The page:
At Fuse 3, we give our best efforts to help you get an interview with a company or companies you would like to work for. After we successfully match your skills and qualifications with a prospective employer’s job requirements…then comes the interview!
While we can’t go in the room with you, we can share some insight to help you prepare for the opportunity, build your confidence and put your best self forward.
1. Research the company you are interviewing.
- Do a Google search on the company
- Go to their website and learn about their business, their products, and their team
- Look for press releases from the company
- Read over the company’s blogs
- Know about the company’s competitors
- Use your network of contacts or talk to anyone you know in the company to get information about their culture, what it’s like to work there, etc.
2. Try to find out who will be interviewing you.
- Check out their LinkedIn pages and look for them on the company’s website to learn about their backgrounds and interests.
- Show interest in them and what they do in the company.
3. Research the questions you might be asked and prepare concise and clear answers.
Here are some examples of general interview questions
- Can you tell me about yourself?
- What do you know about our company?
- Why are thinking about leaving your current job?
- What interests you about this job?
- Can you describe your work style?
- What do you consider to be your greatest strength?
- What do you consider to be your weaknesses?
- Where do you see yourself in 5 years?
- What are your salary requirements?
- Is there anything we didn’t cover that you want to add?
- Do you have any questions for me?
- Be prepared to answer questions about gaps in your employment or frequent job changes.
There are many online resources out there, including 40 of the Most Frequently Asked Job Interview Questions.
4. Practice Interviewing to build confidence.
Ask friends, family members or anyone you know who has experience interviewing employees to hold a mock interview with you. Ask for feedback on your answers, your body language, and your preparedness. Have them ask the questions you have prepared as well as unexpected ones to see how well you can think on the spot.
5. Try out the company’s products or services or talk to someone who has used them.
Regardless of what job you are applying for, this will help you prepare for any questions about their products or services. Your interviewer will see that you went the extra mile to prepare for the interview.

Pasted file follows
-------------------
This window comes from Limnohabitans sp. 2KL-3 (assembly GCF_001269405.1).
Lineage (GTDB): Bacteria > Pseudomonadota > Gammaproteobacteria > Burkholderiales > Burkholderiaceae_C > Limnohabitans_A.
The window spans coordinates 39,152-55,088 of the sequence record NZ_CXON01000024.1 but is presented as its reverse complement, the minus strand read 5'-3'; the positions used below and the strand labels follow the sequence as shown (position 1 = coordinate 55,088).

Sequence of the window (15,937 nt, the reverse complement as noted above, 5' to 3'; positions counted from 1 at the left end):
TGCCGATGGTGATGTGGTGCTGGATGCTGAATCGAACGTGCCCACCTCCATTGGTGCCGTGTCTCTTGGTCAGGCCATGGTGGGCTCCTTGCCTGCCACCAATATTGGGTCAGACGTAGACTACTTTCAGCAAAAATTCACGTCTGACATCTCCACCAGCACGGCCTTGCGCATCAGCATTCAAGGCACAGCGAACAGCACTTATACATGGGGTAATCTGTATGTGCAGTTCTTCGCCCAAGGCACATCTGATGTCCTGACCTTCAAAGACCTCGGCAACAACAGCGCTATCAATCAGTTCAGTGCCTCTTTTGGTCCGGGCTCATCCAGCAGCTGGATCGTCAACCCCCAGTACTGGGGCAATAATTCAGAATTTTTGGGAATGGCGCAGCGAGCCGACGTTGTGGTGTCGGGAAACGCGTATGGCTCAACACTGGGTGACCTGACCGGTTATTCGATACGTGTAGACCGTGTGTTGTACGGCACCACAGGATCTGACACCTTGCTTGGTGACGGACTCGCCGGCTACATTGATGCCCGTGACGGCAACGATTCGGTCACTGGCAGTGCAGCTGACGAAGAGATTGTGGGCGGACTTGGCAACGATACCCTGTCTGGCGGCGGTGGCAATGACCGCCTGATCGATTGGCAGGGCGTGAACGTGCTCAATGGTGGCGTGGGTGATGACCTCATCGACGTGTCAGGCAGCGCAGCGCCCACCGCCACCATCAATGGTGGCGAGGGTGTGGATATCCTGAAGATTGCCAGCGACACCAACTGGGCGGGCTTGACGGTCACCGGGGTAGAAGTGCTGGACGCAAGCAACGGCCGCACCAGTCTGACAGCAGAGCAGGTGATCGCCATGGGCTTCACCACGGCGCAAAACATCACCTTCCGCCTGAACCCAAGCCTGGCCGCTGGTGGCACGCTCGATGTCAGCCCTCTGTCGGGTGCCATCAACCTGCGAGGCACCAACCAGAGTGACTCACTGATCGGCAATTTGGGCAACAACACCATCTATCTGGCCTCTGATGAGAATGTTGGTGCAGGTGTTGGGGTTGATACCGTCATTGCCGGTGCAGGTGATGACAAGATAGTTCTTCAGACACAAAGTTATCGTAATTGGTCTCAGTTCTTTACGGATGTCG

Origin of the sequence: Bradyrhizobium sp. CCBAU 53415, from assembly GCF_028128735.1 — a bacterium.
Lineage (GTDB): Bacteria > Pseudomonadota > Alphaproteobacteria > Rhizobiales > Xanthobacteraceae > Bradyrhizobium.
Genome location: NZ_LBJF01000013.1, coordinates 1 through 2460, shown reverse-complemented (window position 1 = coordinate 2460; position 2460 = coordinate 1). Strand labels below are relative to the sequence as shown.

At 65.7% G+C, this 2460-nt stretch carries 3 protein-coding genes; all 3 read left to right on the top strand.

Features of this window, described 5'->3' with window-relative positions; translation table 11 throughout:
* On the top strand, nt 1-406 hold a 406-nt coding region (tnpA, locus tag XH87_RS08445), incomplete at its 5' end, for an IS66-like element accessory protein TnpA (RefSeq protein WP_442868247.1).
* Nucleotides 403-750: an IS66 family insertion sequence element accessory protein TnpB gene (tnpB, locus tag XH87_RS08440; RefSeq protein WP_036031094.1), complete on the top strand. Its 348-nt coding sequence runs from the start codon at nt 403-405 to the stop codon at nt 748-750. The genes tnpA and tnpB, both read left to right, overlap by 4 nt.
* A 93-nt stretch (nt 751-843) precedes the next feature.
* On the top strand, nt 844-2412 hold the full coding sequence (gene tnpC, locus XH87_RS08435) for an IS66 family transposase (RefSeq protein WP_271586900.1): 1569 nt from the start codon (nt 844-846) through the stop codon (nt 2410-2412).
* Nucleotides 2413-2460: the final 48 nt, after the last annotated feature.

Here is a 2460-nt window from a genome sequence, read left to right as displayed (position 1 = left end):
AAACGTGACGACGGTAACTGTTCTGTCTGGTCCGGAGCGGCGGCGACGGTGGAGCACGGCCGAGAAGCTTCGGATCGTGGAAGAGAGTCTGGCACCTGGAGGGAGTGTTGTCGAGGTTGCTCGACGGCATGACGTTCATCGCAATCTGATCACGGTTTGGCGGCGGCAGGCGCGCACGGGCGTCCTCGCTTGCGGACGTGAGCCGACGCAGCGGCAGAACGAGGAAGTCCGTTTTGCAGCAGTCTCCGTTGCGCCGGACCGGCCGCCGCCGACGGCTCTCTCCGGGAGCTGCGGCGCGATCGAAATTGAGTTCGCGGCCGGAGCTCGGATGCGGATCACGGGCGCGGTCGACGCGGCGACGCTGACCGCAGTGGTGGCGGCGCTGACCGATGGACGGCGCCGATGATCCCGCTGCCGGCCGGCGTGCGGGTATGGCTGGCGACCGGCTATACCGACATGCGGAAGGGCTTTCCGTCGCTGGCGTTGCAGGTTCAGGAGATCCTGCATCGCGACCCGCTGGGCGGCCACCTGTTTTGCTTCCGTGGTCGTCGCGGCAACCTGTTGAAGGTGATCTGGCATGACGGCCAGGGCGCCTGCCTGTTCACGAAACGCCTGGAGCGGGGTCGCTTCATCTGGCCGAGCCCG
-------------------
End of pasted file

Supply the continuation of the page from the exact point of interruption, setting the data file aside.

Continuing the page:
6. Look at your Social Media and Facebook from the prospective employer’s viewpoint.
While you’re researching a company that you’re going to interview with, they are most likely researching you too. Review your social media and online postings and pictures and remove anything that is embarrassing or would not look good to a prospective employer.
Consider making your facebook profile 100% private while in the midst of your job search. Different managers have different perspectives on what is offensive and you might leave something on your profile that unintentionally offends. Also, Google yourself to see what comes up if they did a search on you.
7. Dress appropriately and professionally for your interview
- Dress more formally for your interview than you would on the job.
- Be sure to be neat and well-groomed.
- Don’t wear strong perfume or aftershave. It is offensive to some people and others can be allergic to the chemicals in it.
8. Arrive 5-10 minutes early for your interview.
- Download the directions in advance; drive by to see how long it takes.
- Anticipate traffic delays
- Turn off your cell phone so it doesn’t ring or buzz during the interview.
9. Don’t forget important documents and bring several copies of them with you for multiple interviews. Include:
- Your resume
- References with a name, title, company and their phones or emails
- Letters of recommendation complimenting your abilities, attitude achievements or other positive comments
- Appropriate samples of your work
- Your questions to ask the interviewer
- Contact your professional references to let them know that your prospective employer might be contacting them. Tell them what job you are interviewing for.
You can add your own research to this more general approach to cover anything we might have missed, especially if you are applying for a highly specialized job in a specific market or industry. Just remember, the better prepared you are, the better the interview will go and the better your chances will be of getting the job!